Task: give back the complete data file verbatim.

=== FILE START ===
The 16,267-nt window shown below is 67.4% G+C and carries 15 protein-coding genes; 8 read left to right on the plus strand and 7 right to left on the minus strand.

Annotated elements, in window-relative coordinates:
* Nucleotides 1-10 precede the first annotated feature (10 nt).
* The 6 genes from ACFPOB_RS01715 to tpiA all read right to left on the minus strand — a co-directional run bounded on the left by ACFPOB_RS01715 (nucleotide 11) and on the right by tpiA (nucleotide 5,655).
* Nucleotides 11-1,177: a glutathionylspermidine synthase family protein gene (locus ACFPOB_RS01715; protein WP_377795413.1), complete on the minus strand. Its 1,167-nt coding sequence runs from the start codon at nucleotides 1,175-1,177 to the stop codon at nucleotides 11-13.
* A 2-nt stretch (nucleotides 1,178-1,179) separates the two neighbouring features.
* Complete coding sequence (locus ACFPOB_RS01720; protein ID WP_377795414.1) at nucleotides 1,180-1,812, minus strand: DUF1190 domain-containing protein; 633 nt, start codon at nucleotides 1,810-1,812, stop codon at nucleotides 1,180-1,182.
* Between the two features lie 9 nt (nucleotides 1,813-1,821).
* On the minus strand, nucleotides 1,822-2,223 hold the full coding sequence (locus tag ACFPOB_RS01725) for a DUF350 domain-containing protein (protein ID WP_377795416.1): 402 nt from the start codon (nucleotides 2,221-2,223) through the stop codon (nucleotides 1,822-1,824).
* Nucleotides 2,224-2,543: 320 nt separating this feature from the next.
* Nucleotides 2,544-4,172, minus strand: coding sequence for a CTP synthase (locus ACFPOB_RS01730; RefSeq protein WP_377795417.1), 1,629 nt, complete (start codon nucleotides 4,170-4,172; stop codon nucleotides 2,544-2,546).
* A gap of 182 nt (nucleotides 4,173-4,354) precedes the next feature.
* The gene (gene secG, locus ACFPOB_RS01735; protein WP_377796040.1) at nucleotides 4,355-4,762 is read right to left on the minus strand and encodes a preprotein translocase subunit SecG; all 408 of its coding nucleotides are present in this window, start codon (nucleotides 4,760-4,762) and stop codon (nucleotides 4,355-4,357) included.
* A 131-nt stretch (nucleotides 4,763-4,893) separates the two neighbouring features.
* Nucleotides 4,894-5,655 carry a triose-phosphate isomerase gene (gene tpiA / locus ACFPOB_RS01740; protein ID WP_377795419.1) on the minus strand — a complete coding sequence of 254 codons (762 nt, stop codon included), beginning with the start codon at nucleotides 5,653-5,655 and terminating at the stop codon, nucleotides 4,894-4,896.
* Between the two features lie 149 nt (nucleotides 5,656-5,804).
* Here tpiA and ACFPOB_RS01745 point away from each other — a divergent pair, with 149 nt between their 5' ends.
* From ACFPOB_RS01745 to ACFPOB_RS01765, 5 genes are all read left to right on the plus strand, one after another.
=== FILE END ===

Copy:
The 16,267-nt window shown below is 67.4% G+C and carries 15 protein-coding genes; 8 read left to right on the plus strand and 7 right to left on the minus strand.

Annotated elements, in window-relative coordinates:
* Nucleotides 1-10 precede the first annotated feature (10 nt).
* The 6 genes from ACFPOB_RS01715 to tpiA all read right to left on the minus strand — a co-directional run bounded on the left by ACFPOB_RS01715 (nucleotide 11) and on the right by tpiA (nucleotide 5,655).
* Nucleotides 11-1,177: a glutathionylspermidine synthase family protein gene (locus ACFPOB_RS01715; protein WP_377795413.1), complete on the minus strand. Its 1,167-nt coding sequence runs from the start codon at nucleotides 1,175-1,177 to the stop codon at nucleotides 11-13.
* A 2-nt stretch (nucleotides 1,178-1,179) separates the two neighbouring features.
* Complete coding sequence (locus ACFPOB_RS01720; protein ID WP_377795414.1) at nucleotides 1,180-1,812, minus strand: DUF1190 domain-containing protein; 633 nt, start codon at nucleotides 1,810-1,812, stop codon at nucleotides 1,180-1,182.
* Between the two features lie 9 nt (nucleotides 1,813-1,821).
* On the minus strand, nucleotides 1,822-2,223 hold the full coding sequence (locus tag ACFPOB_RS01725) for a DUF350 domain-containing protein (protein ID WP_377795416.1): 402 nt from the start codon (nucleotides 2,221-2,223) through the stop codon (nucleotides 1,822-1,824).
* Nucleotides 2,224-2,543: 320 nt separating this feature from the next.
* Nucleotides 2,544-4,172, minus strand: coding sequence for a CTP synthase (locus ACFPOB_RS01730; RefSeq protein WP_377795417.1), 1,629 nt, complete (start codon nucleotides 4,170-4,172; stop codon nucleotides 2,544-2,546).
* A gap of 182 nt (nucleotides 4,173-4,354) precedes the next feature.
* The gene (gene secG, locus ACFPOB_RS01735; protein WP_377796040.1) at nucleotides 4,355-4,762 is read right to left on the minus strand and encodes a preprotein translocase subunit SecG; all 408 of its coding nucleotides are present in this window, start codon (nucleotides 4,760-4,762) and stop codon (nucleotides 4,355-4,357) included.
* A 131-nt stretch (nucleotides 4,763-4,893) separates the two neighbouring features.
* Nucleotides 4,894-5,655 carry a triose-phosphate isomerase gene (gene tpiA / locus ACFPOB_RS01740; protein ID WP_377795419.1) on the minus strand — a complete coding sequence of 254 codons (762 nt, stop codon included), beginning with the start codon at nucleotides 5,653-5,655 and terminating at the stop codon, nucleotides 4,894-4,896.
* Between the two features lie 149 nt (nucleotides 5,656-5,804).
* Here tpiA and ACFPOB_RS01745 point away from each other — a divergent pair, with 149 nt between their 5' ends.
* From ACFPOB_RS01745 to ACFPOB_RS01765, 5 genes are all read left to right on the plus strand, one after another.